UK DB scheme deficit falls £21bn in January

The deficit of UK defined benefit (DB) pension schemes against long-term funding targets fell by around £21bn from £328bn to £307bn in January, according to XPS’s DB:UK funding tracker.

It revealed that growth assets for DB schemes fell by £56bn over the month due to interest rate levels and inflation hedging in place.

Despite the fall in assets, the UK pension scheme deficit declined as it was offset by a fall in liabilities, which was attributed to rises in gilt yields, partially offset by inflation.

As a result, January ended with assets of £1,815bn and liabilities of £2,122bn, and XPS estimated that the average pension scheme would need an additional £30,000 per member to ensure it can pay their pensions into the long term.

XPS predicted that it will currently take nearly 13 years to reach long-term targets under The Pensions Regulator’s proposed new DB funding code rules, compared to the eight years predicted at the beginning of 2021, primarily due to lower anticipated investment returns.

The firm indicated that this fall in assets may continue, pointing to the indication by the US Federal Reserve chair, Jay Powell, that the Fed is planning to raise interest rates at its next meeting.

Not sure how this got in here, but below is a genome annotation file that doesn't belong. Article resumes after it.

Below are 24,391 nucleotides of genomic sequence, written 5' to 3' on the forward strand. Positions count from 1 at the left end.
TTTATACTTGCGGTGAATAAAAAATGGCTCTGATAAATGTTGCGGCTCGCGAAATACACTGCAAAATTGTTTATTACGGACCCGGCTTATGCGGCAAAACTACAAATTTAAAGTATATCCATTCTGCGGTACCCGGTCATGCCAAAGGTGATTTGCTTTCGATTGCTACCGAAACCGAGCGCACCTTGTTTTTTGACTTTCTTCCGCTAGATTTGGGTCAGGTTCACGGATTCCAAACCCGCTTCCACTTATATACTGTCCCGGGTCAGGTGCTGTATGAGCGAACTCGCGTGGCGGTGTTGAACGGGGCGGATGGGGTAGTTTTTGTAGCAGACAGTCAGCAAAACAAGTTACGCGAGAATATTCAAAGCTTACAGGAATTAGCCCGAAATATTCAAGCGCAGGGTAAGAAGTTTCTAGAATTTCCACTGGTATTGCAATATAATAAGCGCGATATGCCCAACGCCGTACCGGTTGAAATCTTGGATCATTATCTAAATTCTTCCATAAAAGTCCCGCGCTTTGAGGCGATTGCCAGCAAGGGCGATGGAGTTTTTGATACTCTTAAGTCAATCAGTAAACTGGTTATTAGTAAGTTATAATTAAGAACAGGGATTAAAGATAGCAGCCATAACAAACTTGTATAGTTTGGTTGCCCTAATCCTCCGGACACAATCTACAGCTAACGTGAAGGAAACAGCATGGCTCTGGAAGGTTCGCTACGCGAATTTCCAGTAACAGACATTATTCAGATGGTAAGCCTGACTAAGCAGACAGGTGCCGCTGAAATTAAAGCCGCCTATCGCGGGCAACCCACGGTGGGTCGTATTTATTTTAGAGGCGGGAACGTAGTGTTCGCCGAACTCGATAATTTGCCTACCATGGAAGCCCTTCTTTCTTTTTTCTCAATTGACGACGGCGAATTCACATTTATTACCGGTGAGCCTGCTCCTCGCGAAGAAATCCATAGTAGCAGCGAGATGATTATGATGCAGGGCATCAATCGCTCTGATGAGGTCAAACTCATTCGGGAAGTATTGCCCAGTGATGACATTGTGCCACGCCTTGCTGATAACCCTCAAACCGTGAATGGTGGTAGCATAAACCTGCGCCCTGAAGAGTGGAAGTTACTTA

XPS also mentioned the potential conflict between Russia and Ukraine and pointed to the FTSE 100 falling by around 2.6 per cent on 24 January as tensions escalated.

The consultancy noted that European markets are expected to suffer the most financially from any potential conflict and this could impact heavily on pensions schemes.

XPS’s senior consultant, Charlotte Jones, commented: “After a turbulent yea, it’s one step forward and five steps back as a lot of schemes are finding themselves back where they started in early 2021 and their end-game is even further out of reach.

“Whilst frustrating, trustees and sponsors must continue to work together to reach their goals, there are many ways they can get back on track whether it’s by exploring the options available to members, reviewing their investment strategies or simply by injecting more cash.”

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